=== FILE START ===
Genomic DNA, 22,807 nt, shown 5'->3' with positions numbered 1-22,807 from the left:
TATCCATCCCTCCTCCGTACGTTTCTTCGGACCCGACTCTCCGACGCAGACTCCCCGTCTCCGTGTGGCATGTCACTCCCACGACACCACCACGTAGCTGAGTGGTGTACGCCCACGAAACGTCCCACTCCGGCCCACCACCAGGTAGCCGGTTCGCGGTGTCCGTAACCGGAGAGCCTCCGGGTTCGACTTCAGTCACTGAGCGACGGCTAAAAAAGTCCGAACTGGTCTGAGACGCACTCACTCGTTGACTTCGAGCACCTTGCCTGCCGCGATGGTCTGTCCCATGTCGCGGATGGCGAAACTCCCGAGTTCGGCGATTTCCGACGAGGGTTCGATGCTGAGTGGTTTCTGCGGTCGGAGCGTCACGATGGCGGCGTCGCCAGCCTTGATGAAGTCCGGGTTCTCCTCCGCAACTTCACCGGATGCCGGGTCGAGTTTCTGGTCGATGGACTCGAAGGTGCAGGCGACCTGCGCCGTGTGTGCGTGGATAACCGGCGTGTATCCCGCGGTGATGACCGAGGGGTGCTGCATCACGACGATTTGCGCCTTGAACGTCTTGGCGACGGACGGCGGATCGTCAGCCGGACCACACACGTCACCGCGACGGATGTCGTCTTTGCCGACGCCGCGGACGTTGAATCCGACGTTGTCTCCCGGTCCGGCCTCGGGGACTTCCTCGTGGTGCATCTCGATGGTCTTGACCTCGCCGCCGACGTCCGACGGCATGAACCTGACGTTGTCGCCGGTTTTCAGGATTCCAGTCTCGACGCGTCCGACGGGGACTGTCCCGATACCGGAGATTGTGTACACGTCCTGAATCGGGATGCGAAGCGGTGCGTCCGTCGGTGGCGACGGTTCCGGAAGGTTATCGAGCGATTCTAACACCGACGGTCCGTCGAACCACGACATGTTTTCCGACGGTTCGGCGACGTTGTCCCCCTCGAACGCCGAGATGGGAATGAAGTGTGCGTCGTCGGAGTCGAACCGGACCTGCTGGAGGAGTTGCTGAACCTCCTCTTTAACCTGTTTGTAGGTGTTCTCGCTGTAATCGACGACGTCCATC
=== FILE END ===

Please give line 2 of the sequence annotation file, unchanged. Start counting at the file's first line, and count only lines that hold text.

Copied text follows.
TATCCATCCCTCCTCCGTACGTTTCTTCGGACCCGACTCTCCGACGCAGACTCCCCGTCTCCGTGTGGCATGTCACTCCCACGACACCACCACGTAGCTGAGTGGTGTACGCCCACGAAACGTCCCACTCCGGCCCACCACCAGGTAGCCGGTTCGCGGTGTCCGTAACCGGAGAGCCTCCGGGTTCGACTTCAGTCACTGAGCGACGGCTAAAAAAGTCCGAACTGGTCTGAGACGCACTCACTCGTTGACTTCGAGCACCTTGCCTGCCGCGATGGTCTGTCCCATGTCGCGGATGGCGAAACTCCCGAGTTCGGCGATTTCCGACGAGGGTTCGATGCTGAGTGGTTTCTGCGGTCGGAGCGTCACGATGGCGGCGTCGCCAGCCTTGATGAAGTCCGGGTTCTCCTCCGCAACTTCACCGGATGCCGGGTCGAGTTTCTGGTCGATGGACTCGAAGGTGCAGGCGACCTGCGCCGTGTGTGCGTGGATAACCGGCGTGTATCCCGCGGTGATGACCGAGGGGTGCTGCATCACGACGATTTGCGCCTTGAACGTCTTGGCGACGGACGGCGGATCGTCAGCCGGACCACACACGTCACCGCGACGGATGTCGTCTTTGCCGACGCCGCGGACGTTGAATCCGACGTTGTCTCCCGGTCCGGCCTCGGGGACTTCCTCGTGGTGCATCTCGATGGTCTTGACCTCGCCGCCGACGTCCGACGGCATGAACCTGACGTTGTCGCCGGTTTTCAGGATTCCAGTCTCGACGCGTCCGACGGGGACTGTCCCGATACCGGAGATTGTGTACACGTCCTGAATCGGGATGCGAAGCGGTGCGTCCGTCGGTGGCGACGGTTCCGGAAGGTTATCGAGCGATTCTAACACCGACGGTCCGTCGAACCACGACATGTTTTCCGACGGTTCGGCGACGTTGTCCCCCTCGAACGCCGAGATGGGAATGAAGTGTGCGTCGTCGGAGTCGAACCGGACCTGCTGGAGGAGTTGCTGAACCTCCTCTTTAACCTGTTTGTAGGTGTTCTCGCTGTAATCGACGACGTCCATC